You can't transform traditional village agriculture into sustainable commercial farming just by providing improved seed varieties and fertilizer. Training and testing have to come first.

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Rotary is working with several major partners in Huambo. The overall project – which includes water infrastructure, health services, microfinance, education, and agricultural training and market development – is led by World Vision. They've organized a consortium of major donors and government agencies, including the European Union.

Florinda Carneiro (Rotary Club of Luanda, D-9350) and PDG Nina Clancy (RC Visalia County Center, D-5230) make a new friend at the EU/World Vision training center in Dango

World Vision and the EU are training the 25 village agricultural associations that are receiving Rotary seed and fertilizer. They've established a training center and they're working in the villages, helping leaders demonstrate farming techniques and running tests to determine the best potato varieties and fertilizer levels for local conditions.

At Quinze, in the Bailundo municipality on 18 June 2009, we saw the testing program in action. The village association there had set up a series of test plots they are using to decide which, if any, of Rotary's offered potato seed varieties they want to plant, and to see how those varieties respond when different levels of fertilizer are added to their soil.

Test plot for the Romano variety in Quinze shows expected low yield with no fertilizer (right), lush production with maximum fertilizer use (center), and nearly identical results with minimal fertilizer application, leading to an interesting debate

In the first round of testing, the village association planted the Romano variety in three patches: zero, maximum and minimum fertilizer application. With no fertilizer the result was small and uneven plants. However, there appeared to be little difference between yields in the minimum and maximum fertilizers patches.

Eliseu Calito is the lead farmer in Quinze. He went through an earlier training course and is now in charge of running the seed and fertilizer tests. He and his village association have already concluded that they want to use the improved varieties, but the question of how much fertilizer to use is still under investigation.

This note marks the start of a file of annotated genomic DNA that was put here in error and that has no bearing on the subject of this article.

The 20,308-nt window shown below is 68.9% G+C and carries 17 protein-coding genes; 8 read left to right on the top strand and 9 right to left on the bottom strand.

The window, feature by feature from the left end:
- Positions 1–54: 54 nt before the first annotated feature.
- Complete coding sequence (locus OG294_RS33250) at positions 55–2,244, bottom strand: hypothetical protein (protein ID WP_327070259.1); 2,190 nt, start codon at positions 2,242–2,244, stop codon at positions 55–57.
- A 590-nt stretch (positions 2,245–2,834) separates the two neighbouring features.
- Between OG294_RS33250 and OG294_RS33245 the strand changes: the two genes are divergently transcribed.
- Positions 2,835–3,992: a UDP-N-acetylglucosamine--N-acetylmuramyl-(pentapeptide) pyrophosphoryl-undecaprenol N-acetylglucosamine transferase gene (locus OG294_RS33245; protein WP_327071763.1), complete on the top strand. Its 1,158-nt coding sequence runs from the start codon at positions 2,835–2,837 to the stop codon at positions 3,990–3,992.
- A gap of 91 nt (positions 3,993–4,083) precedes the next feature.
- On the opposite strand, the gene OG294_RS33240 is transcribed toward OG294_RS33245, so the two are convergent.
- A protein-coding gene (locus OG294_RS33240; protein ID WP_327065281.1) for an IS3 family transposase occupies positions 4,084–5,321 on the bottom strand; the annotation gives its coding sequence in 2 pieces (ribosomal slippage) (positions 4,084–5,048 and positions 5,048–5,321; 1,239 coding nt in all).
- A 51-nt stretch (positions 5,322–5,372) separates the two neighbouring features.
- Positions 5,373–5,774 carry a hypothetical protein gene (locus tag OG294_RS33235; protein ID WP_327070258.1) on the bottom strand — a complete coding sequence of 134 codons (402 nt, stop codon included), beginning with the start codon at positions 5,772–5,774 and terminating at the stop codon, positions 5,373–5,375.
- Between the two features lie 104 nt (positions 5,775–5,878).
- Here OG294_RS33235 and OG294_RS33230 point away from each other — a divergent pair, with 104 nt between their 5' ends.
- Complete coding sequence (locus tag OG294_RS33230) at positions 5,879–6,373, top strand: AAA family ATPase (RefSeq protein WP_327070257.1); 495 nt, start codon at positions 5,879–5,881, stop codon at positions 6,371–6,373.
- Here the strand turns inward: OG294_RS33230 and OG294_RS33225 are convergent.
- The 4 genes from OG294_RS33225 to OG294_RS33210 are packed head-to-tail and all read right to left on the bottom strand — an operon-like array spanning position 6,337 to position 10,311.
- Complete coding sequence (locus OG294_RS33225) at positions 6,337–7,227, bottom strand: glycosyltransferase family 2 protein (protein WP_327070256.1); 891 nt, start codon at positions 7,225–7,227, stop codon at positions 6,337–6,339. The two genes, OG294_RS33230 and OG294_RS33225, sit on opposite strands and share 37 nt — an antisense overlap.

Eliseu Calito (left), lead farmer in Quinze, and John Yale (right), World Vision country director for Angola, debate field test results

World Vision staff were hoping that Sr. Calito would conclude that minimum fertilizer application was optimal, but he isn't prepared to support that finding yet. Pointing out that the minimum patch was down slope from the maximum patch, he said they haven't ruled out the possibility that fertilizer was washed from one to the other when the field was irrigated.

A second round of testing, using the Fontane variety, is already scheduled. They'll change the layout of the test patches to try to eliminate irrigation effects as a factor. Then they'll decide how much fertilizer they'll actually need to apply.

Kristin Pires (RC Tulare Sunrise, D-5230) with some of the children at Quinze

The "Best Practices" training is done at an EU/World Vision in Dango, which is near the city of Huambo, at the center of Huambo province. About 250 local farmers, nearly all women, were attending when we visited.

Avelina Cihiiula, spokeswoman for the class, describes the training

They are going through the first phase of the course, which is about seed production and storage. Eventually, a second phase will be offered, which will focus on animal husbandry.

A critical factor in producing potato seed is keeping it in a proper storage facility, the training includes proper construction and operational techniques

As part of the training, they've constructed a warehouse, where potatoes intended for seed are kept in diffuse light so buds will develop properly. Potatoes intended for human consumption are kept in the dark. Initially, families will share a central warehouse, but as production grows, each family will build its own.

A budding potato seed, ready to plant

The area around the training facility tells a lot about recent history and current events in Huambo. A former Cuban military base is nearby. Cuba sent troops to Angola during the Cold War to support the MPLA, which was the Marxist group which eventually prevailed after 27 years of fighting.

Former UNITA headquarters in Huambo, which was destroyed by MIGs. The UNITA flag still flies over the building. After finally surrendering in 2002, UNITA became a political party in Angola.

Huambo was ground zero for that conflict. UNITA, which was the group initially backed by the U.S. and later supported by South African troops had its headquarters in Huambo. The city changed hands more than once during the conflict, and still bears the scars of light arms fire and heavier weapons, such as artillery and tanks.

Nowadays, it's the Chinese who have established the heaviest presence. They've built an agricultural school near the EU/World Vision training facility, and are frequently seen working on major construction projects, such as the rail line that will eventually link Huambo to the coast.

Saying goodbye

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